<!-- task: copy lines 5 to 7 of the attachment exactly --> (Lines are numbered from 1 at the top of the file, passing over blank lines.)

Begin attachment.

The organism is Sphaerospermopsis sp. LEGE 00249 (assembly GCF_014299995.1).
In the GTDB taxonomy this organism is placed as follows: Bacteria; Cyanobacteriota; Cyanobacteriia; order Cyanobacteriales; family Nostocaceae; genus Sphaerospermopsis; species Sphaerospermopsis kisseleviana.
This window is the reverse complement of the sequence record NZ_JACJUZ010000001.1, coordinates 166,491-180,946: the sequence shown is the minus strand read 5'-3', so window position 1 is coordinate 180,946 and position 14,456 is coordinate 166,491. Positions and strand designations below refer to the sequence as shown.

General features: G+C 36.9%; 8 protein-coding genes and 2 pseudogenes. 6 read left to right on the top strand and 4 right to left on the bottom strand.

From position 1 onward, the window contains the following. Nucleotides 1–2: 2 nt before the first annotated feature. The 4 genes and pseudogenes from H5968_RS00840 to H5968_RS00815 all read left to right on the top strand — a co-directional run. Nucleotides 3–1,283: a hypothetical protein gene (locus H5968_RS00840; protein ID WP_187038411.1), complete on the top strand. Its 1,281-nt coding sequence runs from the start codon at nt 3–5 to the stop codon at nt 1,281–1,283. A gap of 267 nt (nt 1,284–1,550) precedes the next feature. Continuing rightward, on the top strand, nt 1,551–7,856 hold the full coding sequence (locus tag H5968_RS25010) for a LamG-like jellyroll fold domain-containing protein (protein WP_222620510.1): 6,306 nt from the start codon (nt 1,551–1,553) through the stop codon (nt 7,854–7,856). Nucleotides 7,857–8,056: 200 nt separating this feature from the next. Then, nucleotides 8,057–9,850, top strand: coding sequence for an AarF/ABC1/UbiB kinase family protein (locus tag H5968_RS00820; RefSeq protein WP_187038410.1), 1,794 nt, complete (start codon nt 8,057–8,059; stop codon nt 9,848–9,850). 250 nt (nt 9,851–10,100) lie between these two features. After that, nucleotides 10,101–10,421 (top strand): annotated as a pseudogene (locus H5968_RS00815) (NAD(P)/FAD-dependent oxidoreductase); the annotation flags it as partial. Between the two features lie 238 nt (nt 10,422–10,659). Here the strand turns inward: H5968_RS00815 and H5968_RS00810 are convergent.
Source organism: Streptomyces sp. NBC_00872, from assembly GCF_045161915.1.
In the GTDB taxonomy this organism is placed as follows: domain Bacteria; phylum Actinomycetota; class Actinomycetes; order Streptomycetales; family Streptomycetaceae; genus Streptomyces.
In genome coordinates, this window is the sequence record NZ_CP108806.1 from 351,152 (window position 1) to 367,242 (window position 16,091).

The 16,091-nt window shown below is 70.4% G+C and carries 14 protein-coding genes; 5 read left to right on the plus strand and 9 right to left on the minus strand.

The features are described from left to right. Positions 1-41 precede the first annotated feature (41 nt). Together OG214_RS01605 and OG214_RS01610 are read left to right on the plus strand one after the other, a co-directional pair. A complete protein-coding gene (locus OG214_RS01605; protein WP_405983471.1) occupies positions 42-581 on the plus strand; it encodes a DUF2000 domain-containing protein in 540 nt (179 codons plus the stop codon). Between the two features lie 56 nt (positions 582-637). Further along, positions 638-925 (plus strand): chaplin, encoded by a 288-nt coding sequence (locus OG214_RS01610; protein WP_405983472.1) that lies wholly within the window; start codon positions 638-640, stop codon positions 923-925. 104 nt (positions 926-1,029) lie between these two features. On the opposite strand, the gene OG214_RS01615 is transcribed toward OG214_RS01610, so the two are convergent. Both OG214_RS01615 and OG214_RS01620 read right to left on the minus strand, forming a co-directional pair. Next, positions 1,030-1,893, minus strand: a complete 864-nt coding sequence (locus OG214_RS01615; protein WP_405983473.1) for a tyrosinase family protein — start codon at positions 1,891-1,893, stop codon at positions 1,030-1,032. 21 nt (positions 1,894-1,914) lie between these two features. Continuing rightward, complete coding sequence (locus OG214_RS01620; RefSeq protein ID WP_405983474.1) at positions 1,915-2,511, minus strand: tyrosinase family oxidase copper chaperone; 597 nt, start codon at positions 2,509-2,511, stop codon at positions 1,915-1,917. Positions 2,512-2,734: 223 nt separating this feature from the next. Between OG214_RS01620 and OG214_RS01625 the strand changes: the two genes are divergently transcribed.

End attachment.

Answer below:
From position 1 onward, the window contains the following. Nucleotides 1–2: 2 nt before the first annotated feature. The 4 genes and pseudogenes from H5968_RS00840 to H5968_RS00815 all read left to right on the top strand — a co-directional run. Nucleotides 3–1,283: a hypothetical protein gene (locus H5968_RS00840; protein ID WP_187038411.1), complete on the top strand. Its 1,281-nt coding sequence runs from the start codon at nt 3–5 to the stop codon at nt 1,281–1,283. A gap of 267 nt (nt 1,284–1,550) precedes the next feature. Continuing rightward, on the top strand, nt 1,551–7,856 hold the full coding sequence (locus tag H5968_RS25010) for a LamG-like jellyroll fold domain-containing protein (protein WP_222620510.1): 6,306 nt from the start codon (nt 1,551–1,553) through the stop codon (nt 7,854–7,856). Nucleotides 7,857–8,056: 200 nt separating this feature from the next. Then, nucleotides 8,057–9,850, top strand: coding sequence for an AarF/ABC1/UbiB kinase family protein (locus tag H5968_RS00820; RefSeq protein WP_187038410.1), 1,794 nt, complete (start codon nt 8,057–8,059; stop codon nt 9,848–9,850). 250 nt (nt 9,851–10,100) lie between these two features. After that, nucleotides 10,101–10,421 (top strand): annotated as a pseudogene (locus H5968_RS00815) (NAD(P)/FAD-dependent oxidoreductase); the annotation flags it as partial. Between the two features lie 238 nt (nt 10,422–10,659). Here the strand turns inward: H5968_RS00815 and H5968_RS00810 are convergent.
Source organism: Streptomyces sp. NBC_00872, from assembly GCF_045161915.1.
In the GTDB taxonomy this organism is placed as follows: domain Bacteria; phylum Actinomycetota; class Actinomycetes; order Streptomycetales; family Streptomycetaceae; genus Streptomyces.